A seasonal salutation could also be the name of a new state law.
On Monday, State Representatives filed House Bill 2317, or the Merry Christmas bill. The bill calls for more protections for Christmas and how it's celebrated in schools, such as religion based greetings and nativity scenes.
Session does not begin until February, but legislators are getting into the holiday spirit right now, and they say it's that spirit they are trying to protect.
"We are Resisting the cleansing of our school houses with religious thought and tradition," said Oklahoma State Rep. Ken Walker (R).
Representative Ken Walker calls it resisting the cleanse. But for Kathy LaFortune, it hits a little closer to home.
"It was a holiday decoration on the holiday tree," LaFortune said.
That's what her kids called their classroom tree and she wants to make sure they can say Christmas.
"Not that we have to go back to the 1960's, but we felt we have to protect that and it's part of our spirituality," LaFortune said.
She feels House Bill 2317 or the Merry Christmas Bill will do that. But Brady Henderson with the Oklahoma ACLU feels it only gives schools false hope.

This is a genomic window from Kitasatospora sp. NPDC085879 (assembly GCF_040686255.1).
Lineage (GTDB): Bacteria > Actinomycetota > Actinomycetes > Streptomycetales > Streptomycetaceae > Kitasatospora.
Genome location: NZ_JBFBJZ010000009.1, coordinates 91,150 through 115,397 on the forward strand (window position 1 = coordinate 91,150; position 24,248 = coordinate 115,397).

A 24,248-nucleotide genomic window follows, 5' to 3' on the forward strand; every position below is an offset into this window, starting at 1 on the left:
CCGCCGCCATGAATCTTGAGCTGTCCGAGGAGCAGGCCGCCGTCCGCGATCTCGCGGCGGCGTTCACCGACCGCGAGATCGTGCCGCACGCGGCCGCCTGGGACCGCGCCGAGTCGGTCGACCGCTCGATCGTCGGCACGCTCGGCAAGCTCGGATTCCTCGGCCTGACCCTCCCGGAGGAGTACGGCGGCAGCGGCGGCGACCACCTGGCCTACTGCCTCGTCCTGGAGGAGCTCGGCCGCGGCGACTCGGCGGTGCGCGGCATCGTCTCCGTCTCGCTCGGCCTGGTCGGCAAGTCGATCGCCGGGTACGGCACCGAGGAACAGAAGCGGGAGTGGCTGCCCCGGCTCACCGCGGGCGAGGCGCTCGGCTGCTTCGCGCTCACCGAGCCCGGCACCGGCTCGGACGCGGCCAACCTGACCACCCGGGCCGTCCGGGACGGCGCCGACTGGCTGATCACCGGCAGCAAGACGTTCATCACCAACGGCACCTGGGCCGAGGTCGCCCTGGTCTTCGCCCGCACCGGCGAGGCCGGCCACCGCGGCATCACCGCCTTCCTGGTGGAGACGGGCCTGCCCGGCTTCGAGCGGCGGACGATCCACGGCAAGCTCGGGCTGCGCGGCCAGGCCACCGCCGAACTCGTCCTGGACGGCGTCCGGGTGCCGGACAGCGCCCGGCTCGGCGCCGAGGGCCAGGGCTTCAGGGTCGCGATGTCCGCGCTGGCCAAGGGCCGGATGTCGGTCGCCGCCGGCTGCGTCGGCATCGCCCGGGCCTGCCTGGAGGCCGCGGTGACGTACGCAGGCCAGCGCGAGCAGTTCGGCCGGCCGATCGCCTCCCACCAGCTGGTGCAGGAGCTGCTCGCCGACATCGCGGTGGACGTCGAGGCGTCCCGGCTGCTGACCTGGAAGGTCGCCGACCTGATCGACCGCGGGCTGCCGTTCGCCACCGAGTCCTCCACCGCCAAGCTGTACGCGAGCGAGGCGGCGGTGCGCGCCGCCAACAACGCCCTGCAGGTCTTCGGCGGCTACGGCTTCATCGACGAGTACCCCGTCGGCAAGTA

"Encourages schools to violate the constitution. And by doing so get involved with legal rights and be unsuccessful," said the ACLU's Brady Henderson.
Henderson said the separation of church and state and the federal level will eventually overrule in court. And that will result in financial troubles for the schools.
"This is a way legislators can score political points with the cost being born by school districts," Henderson said.
While legislators feel it's their way of protection. Henderson thinks it shouldn't be the job of the law.
"Wishing them happy holidays, Merry Christmas, happy Hanukah, whatever you choose this will simply allow that freedom for them to extend that good will," said Oklahoma State Rep. Joe Dorman (D).
"It tells me as a citizen that I need government permission to celebrate it," said Henderson.
Texas recently passed a similar bill. And the authors of House Bill 2317 say they plan to use the same platform of Texas' Merry Christmas bill.